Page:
June 16, 2016

10 Types of Yakiton (Grilled Pork Skewers) You Need To Try

10 Types of Yakiton (Grilled Pork Skewers) You Need To Try

Grilled skewered meat and vegetables, or kushiyaki, are a very popular food in Japan, and can be eaten at izakayas, specialty stores and street food stands. You may already be familiar with one type of skewered food called yakitori—bite-sized pieces of chicken grilled over an open flame. In Japan, another popular type of skewered food is yakiton, grilled pork skewers.

Also known as “butakushi” or “buta no kushiyaki”, yakiton comes in a wide number of varieties made with different cuts of meat and various seasonings. Japanese cuisine emphasizes using the entire hog to prevent wastefulness, which means cooking everything from the head to the tail. While many of these cuts are not commonly eaten in Western cultures, in Japan they’re considered quite a delicacy, and a worth trying for a delicious and diverse meal.

Yakiton are typically seasoned in shio (salt) or grilled and dipped in tare (sauce) and can be eaten with various condiments such as a dab of wasabi, miso paste, yuzukosho (ground yuzu citrus and pepper), a fresh squeeze of lemon, or Japanese spices like sansho pepper and schichimi togarashi. Yakiton also features a number of creative fusion combinations, such as buta-mochi (mochi rice cakes wrapped in pork), asupara-bacon (bites of asparagus wrapped in bacon), and bacon-wrapped cherry tomatoes.

With over 20 different cuts of meat that can be used from a pig, there’s so many to choose from—here are 10 kinds of yakiton to get you started!

10 Popular Types of Yakiton, a Pork Variety of Kushiyaki

Buta Bara (Pork Belly)

Probably one of the most popular kinds of yakiton is buta bara, or pork belly—the same cut of meat used to make bacon, but unsmoked. The pork belly is thickly sliced and threaded on skewers, then carefully grilled until the rich belly fat is cooked to perfection. Buta bara tastes best when seasoned simply with some salt (buta bara shio-yaki), and you can try garnishing it with some freshly squeezed lemon.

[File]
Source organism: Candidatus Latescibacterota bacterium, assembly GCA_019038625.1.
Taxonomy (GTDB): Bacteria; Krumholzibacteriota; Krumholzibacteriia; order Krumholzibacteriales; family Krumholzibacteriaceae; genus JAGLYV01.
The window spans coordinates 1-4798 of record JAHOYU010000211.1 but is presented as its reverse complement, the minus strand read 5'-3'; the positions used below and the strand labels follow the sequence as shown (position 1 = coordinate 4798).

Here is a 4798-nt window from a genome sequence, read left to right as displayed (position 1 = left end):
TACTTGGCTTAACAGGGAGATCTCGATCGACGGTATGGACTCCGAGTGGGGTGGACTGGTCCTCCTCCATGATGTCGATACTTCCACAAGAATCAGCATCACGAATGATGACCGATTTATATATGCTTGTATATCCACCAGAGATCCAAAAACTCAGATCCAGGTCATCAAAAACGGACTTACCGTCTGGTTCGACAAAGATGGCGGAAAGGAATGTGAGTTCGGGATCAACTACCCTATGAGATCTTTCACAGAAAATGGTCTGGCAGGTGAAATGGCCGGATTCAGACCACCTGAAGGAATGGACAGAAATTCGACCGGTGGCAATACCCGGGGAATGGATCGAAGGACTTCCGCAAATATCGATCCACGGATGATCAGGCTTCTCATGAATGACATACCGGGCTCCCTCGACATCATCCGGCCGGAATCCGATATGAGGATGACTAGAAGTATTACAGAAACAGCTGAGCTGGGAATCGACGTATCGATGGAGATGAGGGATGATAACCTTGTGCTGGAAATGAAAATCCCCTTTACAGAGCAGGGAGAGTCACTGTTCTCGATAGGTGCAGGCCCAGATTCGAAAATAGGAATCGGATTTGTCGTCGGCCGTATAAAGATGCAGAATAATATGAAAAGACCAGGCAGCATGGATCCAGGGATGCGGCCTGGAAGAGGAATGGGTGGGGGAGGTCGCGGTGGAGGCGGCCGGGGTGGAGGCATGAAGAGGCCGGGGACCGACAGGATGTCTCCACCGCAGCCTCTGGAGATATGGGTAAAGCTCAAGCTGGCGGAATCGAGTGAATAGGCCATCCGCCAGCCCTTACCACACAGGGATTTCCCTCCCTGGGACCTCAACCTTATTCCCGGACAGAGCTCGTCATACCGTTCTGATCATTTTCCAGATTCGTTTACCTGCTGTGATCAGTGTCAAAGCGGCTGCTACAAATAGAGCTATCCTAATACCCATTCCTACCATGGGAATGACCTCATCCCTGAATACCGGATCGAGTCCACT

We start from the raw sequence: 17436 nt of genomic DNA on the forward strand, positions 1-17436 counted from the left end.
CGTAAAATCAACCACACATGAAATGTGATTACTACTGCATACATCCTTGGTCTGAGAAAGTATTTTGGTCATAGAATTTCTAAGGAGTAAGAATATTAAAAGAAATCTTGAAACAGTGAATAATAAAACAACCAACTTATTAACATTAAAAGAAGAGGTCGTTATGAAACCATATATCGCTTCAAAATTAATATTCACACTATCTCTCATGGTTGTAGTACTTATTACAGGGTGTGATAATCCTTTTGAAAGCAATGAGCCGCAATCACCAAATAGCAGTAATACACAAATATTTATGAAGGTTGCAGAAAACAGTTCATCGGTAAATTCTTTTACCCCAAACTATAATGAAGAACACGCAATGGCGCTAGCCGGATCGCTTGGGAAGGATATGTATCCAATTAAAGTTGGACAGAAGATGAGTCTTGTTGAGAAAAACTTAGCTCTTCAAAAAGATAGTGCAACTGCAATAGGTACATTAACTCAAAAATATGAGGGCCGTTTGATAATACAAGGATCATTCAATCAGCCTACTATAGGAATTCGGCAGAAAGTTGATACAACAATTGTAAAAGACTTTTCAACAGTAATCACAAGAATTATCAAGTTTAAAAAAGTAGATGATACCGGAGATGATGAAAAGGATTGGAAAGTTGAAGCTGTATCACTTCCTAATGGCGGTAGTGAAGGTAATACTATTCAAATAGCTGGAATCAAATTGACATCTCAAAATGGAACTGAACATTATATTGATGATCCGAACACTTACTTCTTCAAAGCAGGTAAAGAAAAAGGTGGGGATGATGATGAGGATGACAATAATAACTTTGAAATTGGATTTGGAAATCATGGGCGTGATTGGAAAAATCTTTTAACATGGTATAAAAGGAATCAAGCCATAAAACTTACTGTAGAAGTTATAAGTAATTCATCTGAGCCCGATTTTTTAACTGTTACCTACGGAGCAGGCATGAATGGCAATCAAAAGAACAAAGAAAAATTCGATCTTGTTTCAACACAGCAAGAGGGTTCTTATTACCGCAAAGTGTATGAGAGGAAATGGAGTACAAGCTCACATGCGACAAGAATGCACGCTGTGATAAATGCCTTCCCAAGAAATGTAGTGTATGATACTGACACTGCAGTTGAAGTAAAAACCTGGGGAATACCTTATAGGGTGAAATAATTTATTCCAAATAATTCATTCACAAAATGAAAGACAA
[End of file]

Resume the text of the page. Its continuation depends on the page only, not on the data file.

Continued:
Kashira (Pork Jowl)

Buta kashira, which roughly translates as “pork cheek” or “pork jowl”, is the meat found around the temple and cheeks. Its texture is quite firm and dense, giving it a very meaty quality, but because the jowl muscles are worked frequently, buta kashira meat is also very juicy. Pork jowl is available in limited quantities as there is less yielded per pig than other cuts of meat, so be sure to give it a try if you come across it!

Hatsu (Heart)

Organ meat may not be a frequent menu item in some countries, but in Japan it’s a popular food to enjoy while drinking, especially buta hatsu (pork heart). Hatsu has a distinctly firm, springy texture that can be quite refreshing if you’ve been eating a lot of fatty cuts of meat, and unlike other kinds of organ meat, hatsu does not have a strong flavor or odor so it’s very easy to eat, even for people trying it for the first time.

Reba (Liver)

Buta reba (pork liver) is another organ meat that you can enjoy when eating yakiton. It’s high in protein and low in fat, making it extremely healthy, but overcooking can make reba dry. Ideally, reba should be grilled on the outside but left rare in the center, so that the creamy texture of the meat can be enjoyed.

Harami (Diaphragm)